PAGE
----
3.       Moms Need Soul Care Over Self CareMaggie Combs with wisdom for men and women alike: "It's almost impossible to visit a motherhood website, blog, or play group without running into it. The concept of self-care is simple: If the plane is going down, you should put your oxygen mask on first before assisting others. But if your motherhood plane is about to crash and burn, God is the only source for the oxygen you need to survive the fall. Self-care encourages coffee runs, nap times spent reading novels, pedicures, happy hour with girlfriends, new clothes, massages, exercising, decorating homes, and lavender bubble baths. There is nothing inherently bad in this list, but the problem lies in the elevation of these good things as necessities for surviving (or even thriving in) motherhood."

4.       Good News! Satan Wants to Destroy You! Derek Rishmawy reminds us that alongside the very real and active presence of our adversary, God is at work: "But Christ has robbed those accusations of their force by wiping away our guilt through his death on the cross (Col. 2:14). And he sends the Spirit of God not as our Accuser but as our Advocate, testifying to our hearts that we are God’s dearly loved children."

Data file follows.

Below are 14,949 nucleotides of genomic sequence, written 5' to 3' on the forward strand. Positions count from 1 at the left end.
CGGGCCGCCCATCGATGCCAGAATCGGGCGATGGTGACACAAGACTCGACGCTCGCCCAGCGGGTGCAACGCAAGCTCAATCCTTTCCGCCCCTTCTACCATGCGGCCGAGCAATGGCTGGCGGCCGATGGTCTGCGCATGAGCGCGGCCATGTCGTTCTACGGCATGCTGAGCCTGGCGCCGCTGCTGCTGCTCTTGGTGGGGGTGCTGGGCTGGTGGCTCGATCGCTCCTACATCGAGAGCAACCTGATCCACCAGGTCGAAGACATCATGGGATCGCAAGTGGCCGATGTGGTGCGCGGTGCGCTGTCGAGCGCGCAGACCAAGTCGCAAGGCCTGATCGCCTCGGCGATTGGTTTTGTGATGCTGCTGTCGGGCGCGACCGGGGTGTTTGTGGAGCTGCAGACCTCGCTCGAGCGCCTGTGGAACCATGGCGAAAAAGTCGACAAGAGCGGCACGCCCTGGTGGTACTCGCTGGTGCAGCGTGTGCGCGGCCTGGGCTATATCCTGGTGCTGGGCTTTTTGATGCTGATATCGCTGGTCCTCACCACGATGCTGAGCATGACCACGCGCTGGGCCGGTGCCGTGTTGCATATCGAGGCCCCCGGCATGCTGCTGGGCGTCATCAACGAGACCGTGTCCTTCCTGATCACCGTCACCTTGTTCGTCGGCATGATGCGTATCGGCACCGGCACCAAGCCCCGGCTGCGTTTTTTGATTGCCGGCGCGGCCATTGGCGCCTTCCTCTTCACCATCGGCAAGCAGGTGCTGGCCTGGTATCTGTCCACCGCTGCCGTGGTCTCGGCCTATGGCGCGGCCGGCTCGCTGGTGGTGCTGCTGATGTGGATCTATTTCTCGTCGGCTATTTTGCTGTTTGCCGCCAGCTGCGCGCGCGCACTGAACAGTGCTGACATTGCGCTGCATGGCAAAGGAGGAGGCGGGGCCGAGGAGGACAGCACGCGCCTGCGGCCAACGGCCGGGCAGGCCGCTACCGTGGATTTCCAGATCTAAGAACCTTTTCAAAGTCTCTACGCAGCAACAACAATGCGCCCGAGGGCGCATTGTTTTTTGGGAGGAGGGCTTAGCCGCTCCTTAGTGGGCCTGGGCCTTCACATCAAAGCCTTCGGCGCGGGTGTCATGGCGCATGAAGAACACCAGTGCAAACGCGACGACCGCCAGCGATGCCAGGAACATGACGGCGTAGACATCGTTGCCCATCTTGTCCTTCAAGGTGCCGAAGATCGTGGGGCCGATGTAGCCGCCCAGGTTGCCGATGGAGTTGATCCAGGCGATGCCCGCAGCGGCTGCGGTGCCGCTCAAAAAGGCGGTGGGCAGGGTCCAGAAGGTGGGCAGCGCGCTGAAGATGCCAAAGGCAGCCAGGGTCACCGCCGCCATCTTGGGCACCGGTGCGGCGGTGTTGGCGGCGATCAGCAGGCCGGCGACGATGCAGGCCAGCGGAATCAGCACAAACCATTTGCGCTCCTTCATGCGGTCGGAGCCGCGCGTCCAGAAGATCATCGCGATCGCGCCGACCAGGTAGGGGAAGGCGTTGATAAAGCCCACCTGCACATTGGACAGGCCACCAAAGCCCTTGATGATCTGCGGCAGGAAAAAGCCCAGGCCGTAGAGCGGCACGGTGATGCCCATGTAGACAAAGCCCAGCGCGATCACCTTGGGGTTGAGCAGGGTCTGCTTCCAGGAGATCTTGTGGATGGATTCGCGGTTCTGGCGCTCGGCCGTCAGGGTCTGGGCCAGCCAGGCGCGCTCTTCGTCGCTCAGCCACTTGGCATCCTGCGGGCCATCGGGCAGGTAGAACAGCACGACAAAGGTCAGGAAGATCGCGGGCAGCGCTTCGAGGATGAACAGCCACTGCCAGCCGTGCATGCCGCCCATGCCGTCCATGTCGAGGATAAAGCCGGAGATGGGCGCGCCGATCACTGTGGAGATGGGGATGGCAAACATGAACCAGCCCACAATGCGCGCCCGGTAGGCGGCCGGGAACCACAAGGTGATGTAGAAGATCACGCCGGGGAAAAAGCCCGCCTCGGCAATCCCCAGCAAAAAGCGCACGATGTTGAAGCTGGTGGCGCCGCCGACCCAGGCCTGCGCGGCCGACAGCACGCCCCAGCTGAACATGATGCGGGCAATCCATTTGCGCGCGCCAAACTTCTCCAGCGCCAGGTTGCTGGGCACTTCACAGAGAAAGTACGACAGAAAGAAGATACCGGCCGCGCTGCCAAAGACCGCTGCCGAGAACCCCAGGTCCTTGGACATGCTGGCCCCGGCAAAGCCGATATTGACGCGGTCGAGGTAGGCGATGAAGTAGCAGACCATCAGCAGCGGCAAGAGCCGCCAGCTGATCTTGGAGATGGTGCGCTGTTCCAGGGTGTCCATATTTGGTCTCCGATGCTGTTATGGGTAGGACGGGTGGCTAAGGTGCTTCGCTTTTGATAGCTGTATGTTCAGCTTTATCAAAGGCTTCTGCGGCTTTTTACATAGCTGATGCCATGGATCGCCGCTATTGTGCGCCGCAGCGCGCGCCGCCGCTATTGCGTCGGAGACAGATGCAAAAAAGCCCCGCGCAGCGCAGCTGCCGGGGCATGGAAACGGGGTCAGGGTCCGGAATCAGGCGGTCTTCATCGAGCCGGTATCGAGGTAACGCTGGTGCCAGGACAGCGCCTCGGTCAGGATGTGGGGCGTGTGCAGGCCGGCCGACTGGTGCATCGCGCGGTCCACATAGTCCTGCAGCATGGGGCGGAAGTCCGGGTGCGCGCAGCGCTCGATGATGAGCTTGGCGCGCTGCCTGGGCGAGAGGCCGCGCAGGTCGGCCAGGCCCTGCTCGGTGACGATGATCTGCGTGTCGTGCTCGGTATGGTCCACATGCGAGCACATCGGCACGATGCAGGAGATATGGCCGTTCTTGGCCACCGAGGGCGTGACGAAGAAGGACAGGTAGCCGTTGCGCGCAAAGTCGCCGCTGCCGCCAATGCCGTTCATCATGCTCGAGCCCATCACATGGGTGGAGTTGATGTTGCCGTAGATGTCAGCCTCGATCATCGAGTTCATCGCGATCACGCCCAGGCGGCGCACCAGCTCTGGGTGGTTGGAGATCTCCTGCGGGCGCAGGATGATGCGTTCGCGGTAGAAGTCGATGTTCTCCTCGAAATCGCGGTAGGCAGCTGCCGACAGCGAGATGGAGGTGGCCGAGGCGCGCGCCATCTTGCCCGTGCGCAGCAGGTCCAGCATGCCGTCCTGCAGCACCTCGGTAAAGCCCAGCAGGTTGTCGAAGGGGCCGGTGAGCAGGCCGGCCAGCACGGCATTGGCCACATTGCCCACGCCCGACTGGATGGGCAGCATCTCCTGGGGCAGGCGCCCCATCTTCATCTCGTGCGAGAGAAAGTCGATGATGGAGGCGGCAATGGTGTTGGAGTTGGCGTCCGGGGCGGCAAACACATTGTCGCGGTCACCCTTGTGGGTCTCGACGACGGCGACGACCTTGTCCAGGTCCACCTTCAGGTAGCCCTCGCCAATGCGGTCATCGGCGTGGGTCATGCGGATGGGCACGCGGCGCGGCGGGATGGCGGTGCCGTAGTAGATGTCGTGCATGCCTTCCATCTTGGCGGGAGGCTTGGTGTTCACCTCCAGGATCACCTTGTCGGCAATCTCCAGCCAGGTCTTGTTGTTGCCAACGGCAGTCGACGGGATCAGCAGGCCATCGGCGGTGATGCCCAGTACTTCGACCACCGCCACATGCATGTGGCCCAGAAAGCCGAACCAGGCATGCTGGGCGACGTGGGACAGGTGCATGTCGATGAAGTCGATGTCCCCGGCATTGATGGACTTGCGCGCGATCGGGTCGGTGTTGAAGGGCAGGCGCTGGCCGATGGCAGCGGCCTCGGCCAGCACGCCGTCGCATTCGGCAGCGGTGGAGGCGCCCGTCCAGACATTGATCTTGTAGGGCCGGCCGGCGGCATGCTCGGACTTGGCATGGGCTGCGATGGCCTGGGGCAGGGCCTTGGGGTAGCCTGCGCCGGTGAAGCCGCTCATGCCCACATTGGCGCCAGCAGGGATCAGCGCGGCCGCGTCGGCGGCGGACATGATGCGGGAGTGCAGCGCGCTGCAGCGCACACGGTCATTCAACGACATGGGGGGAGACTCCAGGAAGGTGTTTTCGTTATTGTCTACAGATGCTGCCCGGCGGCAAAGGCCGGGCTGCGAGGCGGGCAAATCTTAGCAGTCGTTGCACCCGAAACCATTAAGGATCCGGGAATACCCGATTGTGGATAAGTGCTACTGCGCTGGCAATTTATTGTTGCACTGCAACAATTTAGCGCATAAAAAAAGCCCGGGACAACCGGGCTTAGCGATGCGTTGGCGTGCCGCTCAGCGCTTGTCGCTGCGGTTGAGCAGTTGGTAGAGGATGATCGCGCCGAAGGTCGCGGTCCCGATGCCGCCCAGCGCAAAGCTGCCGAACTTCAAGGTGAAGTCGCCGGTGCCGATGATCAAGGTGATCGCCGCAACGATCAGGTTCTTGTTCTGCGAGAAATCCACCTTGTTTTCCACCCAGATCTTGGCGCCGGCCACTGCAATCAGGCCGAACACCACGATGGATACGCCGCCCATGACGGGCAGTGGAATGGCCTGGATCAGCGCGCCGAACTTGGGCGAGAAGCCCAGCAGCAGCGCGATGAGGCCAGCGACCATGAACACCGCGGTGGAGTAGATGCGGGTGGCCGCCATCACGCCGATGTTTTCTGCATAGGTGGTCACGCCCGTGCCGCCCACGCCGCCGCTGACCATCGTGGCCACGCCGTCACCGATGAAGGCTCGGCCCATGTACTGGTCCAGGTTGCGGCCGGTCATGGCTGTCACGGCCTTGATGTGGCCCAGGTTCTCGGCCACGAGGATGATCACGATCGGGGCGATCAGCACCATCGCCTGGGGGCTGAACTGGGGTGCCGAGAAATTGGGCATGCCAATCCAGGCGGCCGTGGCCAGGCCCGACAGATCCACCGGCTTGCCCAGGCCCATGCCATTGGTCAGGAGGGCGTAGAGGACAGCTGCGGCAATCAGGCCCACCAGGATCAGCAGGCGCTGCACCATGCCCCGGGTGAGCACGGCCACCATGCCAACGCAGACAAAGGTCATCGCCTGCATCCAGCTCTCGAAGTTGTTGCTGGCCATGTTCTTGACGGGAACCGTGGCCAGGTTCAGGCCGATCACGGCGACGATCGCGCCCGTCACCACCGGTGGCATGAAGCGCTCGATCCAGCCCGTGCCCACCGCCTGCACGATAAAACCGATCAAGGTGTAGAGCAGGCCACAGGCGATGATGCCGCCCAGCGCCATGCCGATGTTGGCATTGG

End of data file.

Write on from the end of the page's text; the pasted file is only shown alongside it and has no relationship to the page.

5.       Culture is the Hardest and the Last Thing Changed: Eric Geiger with a good word to leaders, "I frequently hear leaders talk about changing the culture as if it is their first order of business. An inexperienced and unwise leader declares, “I am going to change the culture.” Leader, if you change the culture, it will be the last thing you change. Not the first. You can’t simply speak a new culture into existence. You are not God. You may desire to influence the culture but you are woefully mistaken if you think you can show up and announce a new culture.

This Week's Recommendations

This Week's Recommendations

1.       What Do Americans Really Think About God? Pew's recent polling is revealing. Christianity Today reports, "Even in an era where more of the nation doesn’t ascribe to a higher power at all (10%) or believes in some sort of higher power or spiritual force (33%), a slim majority of Americans (56%) still believe in God “as described in the Bible,” according to the Pew report."

2.       Just How Christian Are the Wealthiest Zip Codes in the US? Not very, it appears. "Both communities also have fewer evangelical Protestants than the national average, data from TheARDA.com shows. Evangelicals account for less than 11 percent of the population in Miami-Dade County, Florida, and a scant 3.4 percent in San Mateo County, California—well below the national average of 16.2 percent."